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One in five women report sex discrimination and these women are more likely to develop poorer mental health after the sexist experience, according to a new UCL study investigating links between sexism and mental health and wellbeing.
The study, published today in Health Psychology, analysed data from nearly 3,000 women from The UK Household Longitudinal Study (UKHLS) over a period of four years. Few men reported sex discrimination so were not included in the analysis. Participants provided information on perceived sexism and their mental health status in 2009/10 and then again in 2013/14.
The researchers found that women who reported sex discrimination (which included feeing unsafe, avoiding certain places, being insulted and being physically attacked) were three times more likely to report clinical depression and were more likely to develop poorer mental health over the following four years.
Lead author, Dr Ruth Hackett (UCL Epidemiology & Health Care) said: “We found that women who reported perceived sex discrimination were more likely to be depressed and have greater psychological distress, as well as poorer mental functioning, life satisfaction and self-rated health.
“There are several possible explanations for the link between sexism and poorer mental health. Sexism may serve as a barrier to healthy lifestyles that promote mental wellbeing, for example, if women avoid exercising in settings they perceive to be unsafe or use substances to cope with discriminatory experiences. Repeated exposure to stress may also lead to ‘wear and tear’ that disrupts normal biological processes.”
The most common settings in which perceived sex discrimination was reported were outside in the street (77%), on public transport (39.9%), and at or around bus or train stations (38.9%). Sex discrimination was less frequently reported in school or workplace settings (12%) or in the home environment (10.5%).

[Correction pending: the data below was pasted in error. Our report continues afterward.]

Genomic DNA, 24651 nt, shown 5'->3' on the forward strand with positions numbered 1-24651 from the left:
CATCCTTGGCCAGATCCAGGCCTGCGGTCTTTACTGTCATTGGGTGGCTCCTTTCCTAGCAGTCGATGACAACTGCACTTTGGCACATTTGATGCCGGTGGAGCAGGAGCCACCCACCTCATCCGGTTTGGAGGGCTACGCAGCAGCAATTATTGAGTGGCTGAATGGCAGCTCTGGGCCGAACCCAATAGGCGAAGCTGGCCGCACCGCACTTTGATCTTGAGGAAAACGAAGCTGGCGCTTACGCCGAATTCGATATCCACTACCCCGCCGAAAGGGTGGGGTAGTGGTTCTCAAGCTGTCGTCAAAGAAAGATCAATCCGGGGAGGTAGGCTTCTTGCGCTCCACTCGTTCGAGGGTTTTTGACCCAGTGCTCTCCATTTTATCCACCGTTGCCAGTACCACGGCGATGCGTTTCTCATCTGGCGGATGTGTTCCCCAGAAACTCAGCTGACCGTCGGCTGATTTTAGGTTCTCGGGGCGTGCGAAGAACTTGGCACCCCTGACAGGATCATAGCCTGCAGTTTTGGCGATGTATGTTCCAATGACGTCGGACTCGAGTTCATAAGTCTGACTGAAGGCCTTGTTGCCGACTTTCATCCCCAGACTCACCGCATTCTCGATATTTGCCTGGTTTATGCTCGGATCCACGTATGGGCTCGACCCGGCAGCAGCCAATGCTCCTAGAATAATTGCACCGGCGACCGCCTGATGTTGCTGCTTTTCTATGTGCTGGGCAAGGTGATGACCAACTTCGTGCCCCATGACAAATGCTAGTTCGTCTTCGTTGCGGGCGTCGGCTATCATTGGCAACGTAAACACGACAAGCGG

Those who reported perceived sex discrimination were younger on average than those who did not report discrimination. They were also more likely to be white (23.8% vs. 16.3%), wealthier based on monthly household income and better educated than those who did not report sex discrimination, with a greater proportion holding university degrees (48.1% vs 32.2%).
Dr Hackett added: “Our results highlight the need to reduce sexism in our society, not only to promote equality between the sexes, but also to reduce avoidable mental wellbeing issues in women.”
Dr Sarah Jackson (UCL Epidemiology & Health Care), senior author on the study, commented: “The issue of sex discrimination is one that has garnered increasing attention over recent years in the wake of the Me Too movement. Our results are particularly concerning in suggesting an enduring impact of experiences of sex discrimination on mental health and wellbeing. They underscore the importance of tackling sexism not only as a moral problem but one that may have a lasting legacy on mental health.”
The study was funded by the Economic and Social Research Council (ESRC), part of UK Research and Innovation (UKRI).